Learn idioms and expressions in context: Workplace small talk!
A typical day in Canada, you might have already noticed, requires you to know many , many idioms! Idioms are expressions that are often not necessarily logical or even connected to the words that make them. They have to be learned but the words don’t help us get clues to their meaning. So how do you learn them? Memorizing them from long idioms lists online? Studying them and using fill-in-the-blank exercises to clarify their meaning? No and no. I think, dear reader, you are saying NO along with me!
A more effective way to understand, remember and use them is observing them in context.
Since I am an instructor in ELT which teaches international professionals how to find and keep a job in Canada, let’s do a practice run of typical morning small-talk in a Canadian workplace. Remembering idioms in context and a situation helps our brain put them in a file folder, so to speak, where we could find them again. Repeating this experience (observing them in the same context over and over) and then in a different context but same meaning, will help to reinforce meaning and memory.
So a typical day in the Canadian workplace may begin with a bit of small talk with a few people you encounter on your way to your work station or desk. Someone might ask how you are, you say you’re fine and then they say, “Good! Brian isn’t so good, however, he’s feeling under the weather so he called in sick today. I hope it’s not covid! You might reply, …"yes, poor guy, and I hope we don’t get it, whatever he has, knock on wood!”
Now guess, dear reader, based on the context, what “feeling under the weather” means. Is it related to not feeling good? To being sick? Yes. But Feeling under the weather is more specific than that. Feeling under the weather means that someone is feeling a little bit sick, perhaps the beginning of getting the flu or a cold, but the symptoms are still mild, or someone is just feeling a little tired and needs 1 day to re-energize at home. The idiom comes from feeling like the weather is affecting you – for instance if it is dark and rainy, you might feel a little cold and depressed. But now we use it, even if it is sunny and warm outside – it doesn’t refer to the weather anymore, but it does mean that someone isn’t feeling 100% good.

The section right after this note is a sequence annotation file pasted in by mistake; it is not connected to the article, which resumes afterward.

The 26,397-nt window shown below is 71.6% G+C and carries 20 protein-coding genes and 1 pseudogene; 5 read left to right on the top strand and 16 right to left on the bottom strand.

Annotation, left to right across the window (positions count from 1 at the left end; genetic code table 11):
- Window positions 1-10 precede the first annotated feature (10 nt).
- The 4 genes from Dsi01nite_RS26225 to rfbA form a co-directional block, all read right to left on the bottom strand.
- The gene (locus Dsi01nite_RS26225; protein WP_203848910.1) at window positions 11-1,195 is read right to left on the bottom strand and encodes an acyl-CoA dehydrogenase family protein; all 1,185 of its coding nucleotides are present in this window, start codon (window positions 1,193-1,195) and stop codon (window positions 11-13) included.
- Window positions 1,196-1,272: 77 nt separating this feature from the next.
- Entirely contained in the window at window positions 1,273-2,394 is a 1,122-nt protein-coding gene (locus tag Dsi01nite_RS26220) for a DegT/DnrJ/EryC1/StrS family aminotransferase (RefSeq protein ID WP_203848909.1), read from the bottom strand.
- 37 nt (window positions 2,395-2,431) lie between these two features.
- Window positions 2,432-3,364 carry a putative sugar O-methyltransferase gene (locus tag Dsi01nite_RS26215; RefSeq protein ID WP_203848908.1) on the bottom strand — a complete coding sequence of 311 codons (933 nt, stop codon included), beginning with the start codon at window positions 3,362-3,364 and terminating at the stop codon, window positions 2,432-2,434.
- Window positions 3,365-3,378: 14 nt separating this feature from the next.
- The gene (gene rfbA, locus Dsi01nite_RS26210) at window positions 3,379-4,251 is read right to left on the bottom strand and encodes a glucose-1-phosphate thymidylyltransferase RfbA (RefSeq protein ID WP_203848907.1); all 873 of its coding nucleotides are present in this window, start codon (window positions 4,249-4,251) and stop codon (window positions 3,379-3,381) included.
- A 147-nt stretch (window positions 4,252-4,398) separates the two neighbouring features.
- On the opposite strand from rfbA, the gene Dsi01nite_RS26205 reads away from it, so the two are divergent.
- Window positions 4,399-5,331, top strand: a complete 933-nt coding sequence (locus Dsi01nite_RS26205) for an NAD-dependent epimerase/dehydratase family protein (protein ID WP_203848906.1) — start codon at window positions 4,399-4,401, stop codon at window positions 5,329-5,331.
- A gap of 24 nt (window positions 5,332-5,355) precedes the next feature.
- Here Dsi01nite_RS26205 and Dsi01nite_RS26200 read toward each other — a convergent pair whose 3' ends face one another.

“Knock on wood” is an expression that references an old superstition that if you knock on something that is made of wood while you say something, your wish will come true (in this case, that neither colleague will get sick, or worse, covid...knock on wood!
You may talk with someone else down the hall and you might ask them if they saw the Leafs opener last night. Yes, you are working in Canada so you know what that means! (Leafs opener is the Toronto Maple Leafs Opening game of the new season. We always call the Toronto Maple Leafs Hockey Team “the Leafs”). This is not an idiom, but it is a good thing to know that people are not talking about leaves on the ground or in trees but in fact a professional hockey team from Toronto. This is the same for the Toronto Blue Jays baseball team – everyone calls them “the Jays”. Again, good to know that your colleagues aren’t talking about birds playing games!
Your colleague might reply to your question about the Leafs opener like this: “Watching the Leafs while my wife is on her Yoga Zoom wouldn’t fly in our house, so I just watched the highlights later”. Why is your colleague talking about flying, or in this case, not flying? Well, the idiom is: “Wouldn’t fly”, or “Not going to fly” which means that an idea would not be accepted and in fact, would be very unacceptable.
And by the way, watching the highlights of a game is watching the selected highlights of a game afterwards, often with commentary from a sports journalist. I think all sports fans around the world know what that is all about, and if you are feeling under the weather, you could spend a whole day at home watching Jays or Leafs highlights. Knock on wood it’s not covid!